The time difference between New York and Beijing is 12 hours. It takes longer than a day or two to adjust to the time change.
Physical activity and sunshine help immensely, but I know from experience that it is possible to fall asleep while in the middle of an afternoon 3,000 meter dragonboat competition. Still, pushing through and remaining mostly upright until after dark helps move my wake-up time past 3am.
Monday, May 31, 2010
There are things we take for granted in any country. This includes what passes for manners. When we go somewhere else for an extended period of time our norms change. I had to remind myself of this as I recently returned to the U.S. for several weeks.
When in America:
When in America:
- Tip the waitstaff in restaurants - in the U.S., restaurant waitstaff earn low salaries, tips are an important part of their renumeration.
- Do NOT loudly yell 'fuwuyuan' when you want the server's attention in a restaurant. It's considered rude. Catch their eye and wave. Say 'excuse me, miss/sir' if you need to use your voice.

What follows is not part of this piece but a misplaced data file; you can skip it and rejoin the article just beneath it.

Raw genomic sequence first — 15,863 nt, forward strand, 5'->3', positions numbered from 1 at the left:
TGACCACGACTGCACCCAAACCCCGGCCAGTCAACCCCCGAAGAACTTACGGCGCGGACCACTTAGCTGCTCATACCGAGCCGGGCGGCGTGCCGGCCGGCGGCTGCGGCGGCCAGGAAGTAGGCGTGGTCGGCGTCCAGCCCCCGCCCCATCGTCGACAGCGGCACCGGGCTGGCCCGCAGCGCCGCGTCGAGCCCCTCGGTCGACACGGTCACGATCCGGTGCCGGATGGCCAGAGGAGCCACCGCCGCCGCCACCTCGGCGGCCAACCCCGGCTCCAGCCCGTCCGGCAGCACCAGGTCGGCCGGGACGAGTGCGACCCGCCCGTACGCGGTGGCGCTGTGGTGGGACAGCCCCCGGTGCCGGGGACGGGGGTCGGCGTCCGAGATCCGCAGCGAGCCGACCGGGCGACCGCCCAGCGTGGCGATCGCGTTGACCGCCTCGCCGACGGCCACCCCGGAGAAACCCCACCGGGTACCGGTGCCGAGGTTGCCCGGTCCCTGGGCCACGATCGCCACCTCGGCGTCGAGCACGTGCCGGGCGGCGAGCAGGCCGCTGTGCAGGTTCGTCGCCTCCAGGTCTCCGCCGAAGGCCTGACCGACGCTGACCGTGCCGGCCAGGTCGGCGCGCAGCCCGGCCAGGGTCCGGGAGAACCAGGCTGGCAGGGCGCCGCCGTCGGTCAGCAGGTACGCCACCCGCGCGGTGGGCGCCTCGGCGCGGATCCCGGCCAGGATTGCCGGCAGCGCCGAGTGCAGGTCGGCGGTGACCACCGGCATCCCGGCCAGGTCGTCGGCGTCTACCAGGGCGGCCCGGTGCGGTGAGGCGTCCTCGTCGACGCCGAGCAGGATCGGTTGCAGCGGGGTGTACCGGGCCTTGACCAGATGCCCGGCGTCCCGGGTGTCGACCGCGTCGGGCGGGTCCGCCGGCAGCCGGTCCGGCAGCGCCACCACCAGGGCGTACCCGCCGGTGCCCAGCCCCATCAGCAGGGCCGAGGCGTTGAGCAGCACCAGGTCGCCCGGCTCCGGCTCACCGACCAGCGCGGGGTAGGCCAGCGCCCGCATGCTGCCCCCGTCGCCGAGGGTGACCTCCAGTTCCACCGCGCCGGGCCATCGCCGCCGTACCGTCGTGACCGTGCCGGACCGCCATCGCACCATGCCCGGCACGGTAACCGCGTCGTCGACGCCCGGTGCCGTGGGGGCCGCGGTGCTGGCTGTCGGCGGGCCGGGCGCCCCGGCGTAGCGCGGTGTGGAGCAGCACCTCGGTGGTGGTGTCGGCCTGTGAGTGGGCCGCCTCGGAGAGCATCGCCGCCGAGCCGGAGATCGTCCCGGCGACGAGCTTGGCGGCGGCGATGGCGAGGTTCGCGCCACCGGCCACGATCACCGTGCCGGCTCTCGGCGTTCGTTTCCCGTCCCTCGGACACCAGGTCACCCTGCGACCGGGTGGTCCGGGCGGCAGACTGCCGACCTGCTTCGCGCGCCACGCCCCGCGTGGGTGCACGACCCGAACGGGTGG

- Used toilet paper should go in the toilet and be flushed, not placed in the garbage. Plumbing pipes used in the U.S. are wider and do not (usually) clog when toilet paper is flushed. Used toilet paper in the trash can is considered unhygienic.
- Americans have and use voice mail. If someone does not answer their phone we can leave a voice message with the information we wanted to deliver and they can then call us back at their convenience.
- People of European descent are not called 'foreigners', 'laowai', 'waiguoren' or 'foreigner'. Usually they are called 'American' or 'local', unless they are a tourist.
- Most people understand English, whatever the color of their passport or their skin. Be mindful of what you say when other people are within earshot.
Tuesday, May 4, 2010
The snow and ice are gone, the temperature has changed from freezing to scorching in a matter of weeks, and there are huge white balls of fluffy pollen in the air outside of my window everyday. Springtime is officially here.
So far, springtime means bicycling through the hutongs, sitting at sidewalk cafes eating ice cream sundaes or slurping pots of Beijing yoghurt and dragonboating. Recently we've even had a string of blue sky days, perfect for bicycling across town and up through the university campuses in Haidian and looking at fountains in the park.
My plans for dragonboat paddling practice tonight were changed at the last moment - due to a spring downpour. Lightning and open water sports don't mix.